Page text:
Apple (NASDAQ: AAPL) recently unveiled Apple Fitness+ as the latest addition to its suite of subscription services. Demand for interactive fitness services is booming, as evidenced by Peloton Interactive‘s (NASDAQ: PTON) explosive growth over the last year. With a large installed base of active devices, Apple could gain traction quickly in this market. Should Peloton investors be concerned?
Apple joins a crowded market
Peloton still makes most of its money from selling exercise equipment. Subscription revenue made up 20% of its top line in fiscal 2020 (which ended June 30). This amount includes the $39 per month fee that users pay to access workout programs on their Peloton Bike or Tread. It also includes the $12.99 per month fee members pay to access workout programs through the Peloton digital app.
Peloton finished the last quarter with 1.09 million connected fitness subscriptions, up 113% year over year. Paid digital subscriptions through the app grew 210% year over year but only totaled 316,800.
The Peloton digital subscription is included with all connected fitness subscriptions made with a Peloton Bike or Tread. The app was initially offered as a supplement for Bike and Tread owners to access classes while away from their equipment. As of June 2020, 67% of connected fitness product users engaged with the Peloton app to supplement their workout routine.
Keep in mind that Peloton digital app subscriptions have grown rapidly despite the availability of Nike‘s (NYSE: NKE) Training Club app, which is free to use. Lululemon Athletica also offers exercise classes on its website, not to mention the content available on the Mirror platform that Lululemon recently acquired. There’s plenty of competition out there, and it hasn’t fazed Peloton.
As for Apple’s new offering, Fitness+ will cost $9.99 per month, or users can access it through the Apple One Premier plan, which bundles several services together, for $29.95 per month.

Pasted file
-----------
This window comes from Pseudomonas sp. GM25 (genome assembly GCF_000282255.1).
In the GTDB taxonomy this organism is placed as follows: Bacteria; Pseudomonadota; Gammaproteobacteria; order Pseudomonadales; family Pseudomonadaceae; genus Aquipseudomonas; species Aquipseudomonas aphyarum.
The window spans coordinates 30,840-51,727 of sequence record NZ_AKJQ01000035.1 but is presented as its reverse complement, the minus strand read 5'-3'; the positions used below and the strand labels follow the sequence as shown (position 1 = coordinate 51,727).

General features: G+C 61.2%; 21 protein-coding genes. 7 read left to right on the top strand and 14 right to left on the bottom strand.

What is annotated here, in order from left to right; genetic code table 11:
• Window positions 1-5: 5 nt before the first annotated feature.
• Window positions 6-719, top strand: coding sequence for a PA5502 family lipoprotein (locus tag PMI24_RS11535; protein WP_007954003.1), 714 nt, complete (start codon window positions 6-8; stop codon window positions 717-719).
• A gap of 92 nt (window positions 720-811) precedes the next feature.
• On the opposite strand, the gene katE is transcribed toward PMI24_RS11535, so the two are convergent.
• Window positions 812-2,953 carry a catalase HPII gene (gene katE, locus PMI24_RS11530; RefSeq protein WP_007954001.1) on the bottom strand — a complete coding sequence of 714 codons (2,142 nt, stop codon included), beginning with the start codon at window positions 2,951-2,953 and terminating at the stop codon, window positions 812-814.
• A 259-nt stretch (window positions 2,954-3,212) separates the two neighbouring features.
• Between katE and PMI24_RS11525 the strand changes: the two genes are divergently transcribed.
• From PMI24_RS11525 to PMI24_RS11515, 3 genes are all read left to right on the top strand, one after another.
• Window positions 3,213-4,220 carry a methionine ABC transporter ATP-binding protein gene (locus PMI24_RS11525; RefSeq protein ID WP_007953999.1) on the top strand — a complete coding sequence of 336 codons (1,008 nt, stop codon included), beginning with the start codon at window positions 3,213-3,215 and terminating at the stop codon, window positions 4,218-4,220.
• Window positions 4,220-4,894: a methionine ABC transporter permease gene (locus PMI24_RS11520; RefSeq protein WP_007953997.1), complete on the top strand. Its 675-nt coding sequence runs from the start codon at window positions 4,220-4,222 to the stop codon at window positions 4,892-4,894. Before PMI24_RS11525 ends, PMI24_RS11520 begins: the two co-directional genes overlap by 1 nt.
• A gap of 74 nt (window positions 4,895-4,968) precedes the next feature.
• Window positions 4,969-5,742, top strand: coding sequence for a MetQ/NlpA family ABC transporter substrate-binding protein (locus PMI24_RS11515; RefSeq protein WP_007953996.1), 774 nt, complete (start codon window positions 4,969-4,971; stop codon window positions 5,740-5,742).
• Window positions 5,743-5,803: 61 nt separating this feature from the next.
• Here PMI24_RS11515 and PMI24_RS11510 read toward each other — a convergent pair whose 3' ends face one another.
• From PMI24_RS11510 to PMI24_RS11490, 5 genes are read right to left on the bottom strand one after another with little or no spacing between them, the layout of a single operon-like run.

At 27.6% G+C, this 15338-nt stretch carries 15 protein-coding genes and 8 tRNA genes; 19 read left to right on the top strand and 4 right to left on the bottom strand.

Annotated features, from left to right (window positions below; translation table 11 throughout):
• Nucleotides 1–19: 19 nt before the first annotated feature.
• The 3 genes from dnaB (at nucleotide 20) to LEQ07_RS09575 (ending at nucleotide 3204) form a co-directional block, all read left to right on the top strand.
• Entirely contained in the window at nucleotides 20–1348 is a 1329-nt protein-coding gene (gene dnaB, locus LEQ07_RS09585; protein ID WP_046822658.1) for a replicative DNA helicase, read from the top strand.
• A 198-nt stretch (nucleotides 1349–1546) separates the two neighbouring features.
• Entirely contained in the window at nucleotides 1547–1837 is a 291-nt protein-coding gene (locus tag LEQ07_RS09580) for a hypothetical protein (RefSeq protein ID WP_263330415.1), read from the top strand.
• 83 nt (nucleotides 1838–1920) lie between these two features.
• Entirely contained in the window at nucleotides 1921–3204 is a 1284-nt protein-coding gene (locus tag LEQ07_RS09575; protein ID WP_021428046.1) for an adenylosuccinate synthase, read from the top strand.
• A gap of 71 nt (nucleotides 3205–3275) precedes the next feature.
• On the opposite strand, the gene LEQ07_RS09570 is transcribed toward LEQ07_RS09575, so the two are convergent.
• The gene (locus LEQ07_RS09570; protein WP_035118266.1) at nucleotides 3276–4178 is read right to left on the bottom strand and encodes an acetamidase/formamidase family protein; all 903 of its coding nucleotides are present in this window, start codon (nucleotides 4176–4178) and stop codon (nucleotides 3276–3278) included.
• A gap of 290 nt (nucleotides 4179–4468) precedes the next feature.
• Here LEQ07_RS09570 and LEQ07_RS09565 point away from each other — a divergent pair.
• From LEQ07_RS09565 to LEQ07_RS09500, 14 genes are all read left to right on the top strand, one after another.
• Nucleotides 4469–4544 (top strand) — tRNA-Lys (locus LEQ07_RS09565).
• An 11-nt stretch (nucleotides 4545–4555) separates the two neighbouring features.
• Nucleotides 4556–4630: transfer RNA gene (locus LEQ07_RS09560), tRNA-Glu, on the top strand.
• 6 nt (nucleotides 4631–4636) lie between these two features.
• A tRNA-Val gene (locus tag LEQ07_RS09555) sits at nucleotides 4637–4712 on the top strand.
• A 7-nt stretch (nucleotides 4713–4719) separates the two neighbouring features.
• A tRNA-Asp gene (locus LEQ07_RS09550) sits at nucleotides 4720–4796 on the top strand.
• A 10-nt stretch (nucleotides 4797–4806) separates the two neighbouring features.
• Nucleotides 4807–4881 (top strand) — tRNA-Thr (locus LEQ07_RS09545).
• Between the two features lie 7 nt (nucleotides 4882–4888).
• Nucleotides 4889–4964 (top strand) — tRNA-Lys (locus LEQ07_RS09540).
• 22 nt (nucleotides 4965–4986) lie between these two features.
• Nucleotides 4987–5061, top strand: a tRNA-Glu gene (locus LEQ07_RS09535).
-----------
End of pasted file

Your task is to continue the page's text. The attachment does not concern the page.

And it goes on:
The main selling point for Fitness+ is that the service will include special integration features with the Apple Watch. In fact, Apple says Fitness+ was specifically designed for that wearable device. The app will intelligently incorporate metrics from Apple Watch to offer a “first-of-its-kind personalized workout experience.”
It’s a major advantage for Apple that Fitness+ will be integrated into every active device through the new Fitness app on the iPhone, which the company says it will also be available on iPad and Apple TV.
The company already has a massive built-in user base with more than 1.5 billion active devices around the world. If Peloton’s digital subscription growth is any indication, Fitness+ could be one of the more popular services when it launches later this year. It helps Apple that Fitness+ is slightly undercutting the subscription price of the Peloton app by a few dollars too.
Apple is tapping into a big opportunity. Peloton reported that more of its members are getting interested in non-cycling workouts, such as stretching, yoga, and strength training classes, among others. For fiscal 2020, Peloton said that 38% of workouts completed on its platform were in non-cycling categories.
Nike is also seeing growth in its Training Club app. In the last quarter, Nike reported that more than 50% of members worldwide started a workout, and this is after explosive growth in new users in the previous quarter. The Nike Running Club app has seen four consecutive months of more than a million downloads using the audio-guided run feature, which allows groups of runners to connect through the app.
Apple will certainly get its piece of the action, but the market for interactive fitness services is becoming large enough that all of these competing services can continue growing.
Apple Fitness+ validates the opportunity for fitness services
Peloton investors don’t need to worry too much about Apple, because Peloton is centered around driving sales of connected fitness products, and demand for these products has been off the charts. Last quarter, revenue surged 172% year over year, and Peloton is calling for revenue to double again next year.
Its mission is to capture more share of the 200 million people around the world who already pay for gym memberships. Gym-goers are not easily satisfied with just an app — they likely want access to studio-grade equipment as well. The app, then, is just one piece of Peloton’s business, and the Bike and Tread round out the ecosystem as a complete workout platform in the home and serve as the main growth driver for the company.
John Ballard owns shares of Apple, Lululemon Athletica, Nike, and Peloton Interactive. The Motley Fool owns shares of and recommends Apple, Lululemon Athletica, Nike, and Peloton Interactive. The Motley Fool has a disclosure policy.
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